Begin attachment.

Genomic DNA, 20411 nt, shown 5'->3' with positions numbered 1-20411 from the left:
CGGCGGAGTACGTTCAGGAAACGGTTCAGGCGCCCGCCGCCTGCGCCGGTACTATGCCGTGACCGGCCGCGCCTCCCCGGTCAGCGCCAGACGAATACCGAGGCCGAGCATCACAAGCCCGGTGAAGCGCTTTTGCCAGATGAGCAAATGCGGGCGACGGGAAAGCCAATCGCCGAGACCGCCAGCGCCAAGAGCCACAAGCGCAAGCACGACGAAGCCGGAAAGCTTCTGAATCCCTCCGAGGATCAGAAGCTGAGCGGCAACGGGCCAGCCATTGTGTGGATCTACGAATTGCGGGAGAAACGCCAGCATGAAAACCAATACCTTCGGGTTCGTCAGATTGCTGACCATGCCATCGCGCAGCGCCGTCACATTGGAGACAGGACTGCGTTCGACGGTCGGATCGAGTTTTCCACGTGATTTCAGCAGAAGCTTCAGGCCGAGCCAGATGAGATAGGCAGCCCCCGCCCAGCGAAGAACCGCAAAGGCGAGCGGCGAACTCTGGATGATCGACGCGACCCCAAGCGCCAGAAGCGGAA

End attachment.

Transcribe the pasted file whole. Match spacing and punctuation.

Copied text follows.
Genomic DNA, 20411 nt, shown 5'->3' with positions numbered 1-20411 from the left:
CGGCGGAGTACGTTCAGGAAACGGTTCAGGCGCCCGCCGCCTGCGCCGGTACTATGCCGTGACCGGCCGCGCCTCCCCGGTCAGCGCCAGACGAATACCGAGGCCGAGCATCACAAGCCCGGTGAAGCGCTTTTGCCAGATGAGCAAATGCGGGCGACGGGAAAGCCAATCGCCGAGACCGCCAGCGCCAAGAGCCACAAGCGCAAGCACGACGAAGCCGGAAAGCTTCTGAATCCCTCCGAGGATCAGAAGCTGAGCGGCAACGGGCCAGCCATTGTGTGGATCTACGAATTGCGGGAGAAACGCCAGCATGAAAACCAATACCTTCGGGTTCGTCAGATTGCTGACCATGCCATCGCGCAGCGCCGTCACATTGGAGACAGGACTGCGTTCGACGGTCGGATCGAGTTTTCCACGTGATTTCAGCAGAAGCTTCAGGCCGAGCCAGATGAGATAGGCAGCCCCCGCCCAGCGAAGAACCGCAAAGGCGAGCGGCGAACTCTGGATGATCGACGCGACCCCAAGCGCCAGAAGCGGAA